I have the belief that a teacher never stops learning. This is especially true in the arena of classroom management. We all have our styles and preferences. We all have different ideas of what is tolerable and untolerable. I am not writing this post to tell you what to do, how to do it, or you are WRONG! I am writing this to share what I do, and supply you with resources you may want to use in addition to what you are already doing or as a new technique.
I have used colored cards to pull and clips to move and spacemen to color in. I have seen teacher use pennies and marbles. I have finally determined that I like having a behavior notebook.
In the note book are pages for the students to fill out when they are asked to. We’ll talk in a moment about how a student gets to this point. The pages are simple. The student fills out the date, their name, the color they are on, and the behavior they exhibited. This log helps me later and is a great way for students to own their behavior. If a student does not own their behavior I will fill out the log for them. It is still documented and I also know they are not willing to admit they did anything wrong.
I communicate daily behavior in the student’s agenda with colors and numbers. My colors are green, which means we are all good, yellow, which means we had one moment of the day we needed to improve, blue, which means there were two moments in the day that could have been better, and red, which means we have had at least three moments in the day where behavior was unacceptable and they are receiving a school infraction. The numbers I use communicate quickly and briefly to the parents the basic misbehaviors. I staple the numbers into the front of the agenda at the beginning of the year so that parents can refer to it as needed.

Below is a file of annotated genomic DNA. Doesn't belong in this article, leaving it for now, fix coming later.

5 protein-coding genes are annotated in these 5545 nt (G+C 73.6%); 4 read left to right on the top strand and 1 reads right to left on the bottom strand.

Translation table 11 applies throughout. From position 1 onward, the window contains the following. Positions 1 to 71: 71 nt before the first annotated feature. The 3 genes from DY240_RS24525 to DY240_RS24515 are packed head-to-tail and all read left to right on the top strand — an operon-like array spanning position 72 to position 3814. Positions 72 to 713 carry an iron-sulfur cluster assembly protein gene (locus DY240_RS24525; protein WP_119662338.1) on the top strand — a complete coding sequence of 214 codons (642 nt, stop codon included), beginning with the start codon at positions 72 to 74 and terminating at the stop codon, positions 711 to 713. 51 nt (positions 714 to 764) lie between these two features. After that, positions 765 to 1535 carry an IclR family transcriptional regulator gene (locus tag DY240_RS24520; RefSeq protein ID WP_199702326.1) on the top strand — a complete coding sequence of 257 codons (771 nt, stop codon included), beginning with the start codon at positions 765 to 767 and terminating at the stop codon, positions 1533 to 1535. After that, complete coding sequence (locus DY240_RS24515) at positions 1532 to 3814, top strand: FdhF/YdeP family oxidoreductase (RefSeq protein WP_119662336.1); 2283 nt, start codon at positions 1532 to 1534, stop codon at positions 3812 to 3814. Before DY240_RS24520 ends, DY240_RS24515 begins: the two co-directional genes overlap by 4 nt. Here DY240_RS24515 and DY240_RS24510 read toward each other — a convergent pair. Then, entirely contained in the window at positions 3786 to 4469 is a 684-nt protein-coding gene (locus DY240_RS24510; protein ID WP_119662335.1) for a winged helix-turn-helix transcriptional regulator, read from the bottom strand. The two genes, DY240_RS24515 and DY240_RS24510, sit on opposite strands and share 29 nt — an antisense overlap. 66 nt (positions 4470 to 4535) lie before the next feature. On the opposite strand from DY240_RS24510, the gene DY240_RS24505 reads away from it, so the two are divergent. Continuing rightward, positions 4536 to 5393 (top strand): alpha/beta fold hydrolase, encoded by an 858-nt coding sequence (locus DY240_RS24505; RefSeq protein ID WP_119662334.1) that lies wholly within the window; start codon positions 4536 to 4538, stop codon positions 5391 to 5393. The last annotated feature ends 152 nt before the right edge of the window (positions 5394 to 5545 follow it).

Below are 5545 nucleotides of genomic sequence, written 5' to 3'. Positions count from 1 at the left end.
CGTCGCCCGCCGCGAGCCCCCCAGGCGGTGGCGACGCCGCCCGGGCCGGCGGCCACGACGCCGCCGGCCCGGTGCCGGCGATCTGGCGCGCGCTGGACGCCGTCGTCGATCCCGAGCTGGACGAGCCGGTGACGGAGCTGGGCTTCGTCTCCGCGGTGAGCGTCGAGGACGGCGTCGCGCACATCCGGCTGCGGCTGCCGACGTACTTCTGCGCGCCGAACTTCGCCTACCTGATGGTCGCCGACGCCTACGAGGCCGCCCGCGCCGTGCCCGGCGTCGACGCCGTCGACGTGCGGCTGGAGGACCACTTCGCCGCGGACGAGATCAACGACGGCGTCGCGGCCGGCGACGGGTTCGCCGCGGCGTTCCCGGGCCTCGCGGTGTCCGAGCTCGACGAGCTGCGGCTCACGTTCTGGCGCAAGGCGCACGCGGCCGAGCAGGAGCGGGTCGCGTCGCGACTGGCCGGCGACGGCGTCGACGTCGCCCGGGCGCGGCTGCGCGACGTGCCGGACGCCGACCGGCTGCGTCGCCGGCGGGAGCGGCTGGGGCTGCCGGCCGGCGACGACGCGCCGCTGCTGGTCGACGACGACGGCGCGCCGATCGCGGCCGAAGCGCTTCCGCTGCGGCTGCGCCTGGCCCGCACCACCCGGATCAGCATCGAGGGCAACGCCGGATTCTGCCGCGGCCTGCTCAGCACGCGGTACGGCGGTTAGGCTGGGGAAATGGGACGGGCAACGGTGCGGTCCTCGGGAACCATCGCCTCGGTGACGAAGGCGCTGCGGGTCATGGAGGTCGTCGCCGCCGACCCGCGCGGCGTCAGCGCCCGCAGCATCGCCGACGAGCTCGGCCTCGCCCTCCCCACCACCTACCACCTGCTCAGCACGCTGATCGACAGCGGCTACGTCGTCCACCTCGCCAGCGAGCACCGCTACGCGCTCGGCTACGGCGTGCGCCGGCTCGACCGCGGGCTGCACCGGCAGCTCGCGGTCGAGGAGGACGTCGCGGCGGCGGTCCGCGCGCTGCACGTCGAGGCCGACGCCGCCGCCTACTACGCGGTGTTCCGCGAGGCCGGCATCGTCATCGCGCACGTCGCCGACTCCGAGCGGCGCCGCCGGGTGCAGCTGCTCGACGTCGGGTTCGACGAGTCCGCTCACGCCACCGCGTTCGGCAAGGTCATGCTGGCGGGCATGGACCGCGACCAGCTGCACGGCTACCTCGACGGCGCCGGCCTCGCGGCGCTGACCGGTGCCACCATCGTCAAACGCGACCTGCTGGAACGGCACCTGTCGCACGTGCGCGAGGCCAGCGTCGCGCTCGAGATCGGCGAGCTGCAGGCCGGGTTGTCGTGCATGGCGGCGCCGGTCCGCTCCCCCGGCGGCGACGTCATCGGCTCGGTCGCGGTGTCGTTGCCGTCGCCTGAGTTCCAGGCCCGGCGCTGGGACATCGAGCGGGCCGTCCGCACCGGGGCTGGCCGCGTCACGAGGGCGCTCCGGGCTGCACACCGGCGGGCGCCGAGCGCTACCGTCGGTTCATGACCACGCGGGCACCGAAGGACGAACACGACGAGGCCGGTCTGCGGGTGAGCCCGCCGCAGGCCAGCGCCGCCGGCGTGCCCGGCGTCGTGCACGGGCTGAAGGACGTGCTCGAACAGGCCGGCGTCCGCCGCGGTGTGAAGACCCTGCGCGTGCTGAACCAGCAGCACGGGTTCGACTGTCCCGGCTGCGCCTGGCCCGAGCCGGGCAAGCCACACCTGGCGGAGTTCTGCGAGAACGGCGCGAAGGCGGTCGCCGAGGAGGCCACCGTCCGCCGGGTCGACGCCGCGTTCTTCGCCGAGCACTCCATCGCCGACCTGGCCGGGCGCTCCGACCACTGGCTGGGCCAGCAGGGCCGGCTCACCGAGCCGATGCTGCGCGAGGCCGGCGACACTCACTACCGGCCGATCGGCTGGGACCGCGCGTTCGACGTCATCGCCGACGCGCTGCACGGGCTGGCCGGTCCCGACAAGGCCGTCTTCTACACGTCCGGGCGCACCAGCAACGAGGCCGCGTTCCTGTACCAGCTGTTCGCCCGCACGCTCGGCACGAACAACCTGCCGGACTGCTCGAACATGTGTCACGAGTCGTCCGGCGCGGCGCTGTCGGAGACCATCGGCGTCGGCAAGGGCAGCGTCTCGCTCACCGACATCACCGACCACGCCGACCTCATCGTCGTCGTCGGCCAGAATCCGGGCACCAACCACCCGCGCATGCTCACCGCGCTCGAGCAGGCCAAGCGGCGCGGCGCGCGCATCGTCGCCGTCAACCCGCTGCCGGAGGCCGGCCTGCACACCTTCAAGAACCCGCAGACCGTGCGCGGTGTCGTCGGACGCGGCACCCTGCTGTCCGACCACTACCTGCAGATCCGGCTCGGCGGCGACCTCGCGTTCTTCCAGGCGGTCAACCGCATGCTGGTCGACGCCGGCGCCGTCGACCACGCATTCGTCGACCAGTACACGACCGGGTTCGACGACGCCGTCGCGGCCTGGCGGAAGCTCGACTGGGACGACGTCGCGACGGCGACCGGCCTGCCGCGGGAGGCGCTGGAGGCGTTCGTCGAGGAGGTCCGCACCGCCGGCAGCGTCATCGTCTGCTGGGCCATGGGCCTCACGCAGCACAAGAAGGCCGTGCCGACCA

In order to give parents more details about the students behavior, I send home a weekly report (I also have a biweekly report template if you send folders home every other week). This report is filled in based off of the information written in the behavior log. Parents have to sign and return them so that I know they have seen what is going on at school.
Okay, so now that the paper work is out of the way I will tell you how a student gets to the point of no return.
All students start their day on green. If a student is exhibiting a behavior I do not like or that is against a school or class rule I will normally give a nonverbal warning. You know, moving closer to them, giving them “the look” (we all have one!), or tapping on their desk. If the behavior continues, I will give them a verbal warming. I will specifically say the behavior I want to stop with their name. I may whisper this in their ear or say it from across the room. It depends on the student, situation, and behavior. After these two warnings the ball is in the students court. If they choose to continue the behavior I have specifically asked them to stop they will be asked to change a color and write in the behavior log (if you use cards or clips you could have them change those items as well as write in the log). The student is now on yellow and will lose five minutes of recess (or walk five laps). If this student did not get the point with this action and continues to misbehave the student is then given a warning card.
The student has this card to remind them of what they are doing, and asks them to stop and think for a moment. If the behavior carries on from here the student will change colors again (move cards or clips) and write in the behavior log. The student is now on blue and will miss ten minutes of recess and have silent lunch. After this the student receives no more warnings. They have had three warnings and two behavior logs. If the behavior continues for some strange reason the student will change their color a final time, write in the behavior log, have a formal infraction from the school, and make a parent phone call with the teacher. The student is now on red will have no recess, silent lunch, and any PBSS consequences (5 infractions = office referral and possible ISS or OSS).
I rarely have students get on red, even in my inclusion class. Students normally change their behavior long before then and do not need the extra warnings or consequences.
Please remember these are just ideas and resources for you to use if you would like. All of these documents can be found here for FREE! Enjoy!!!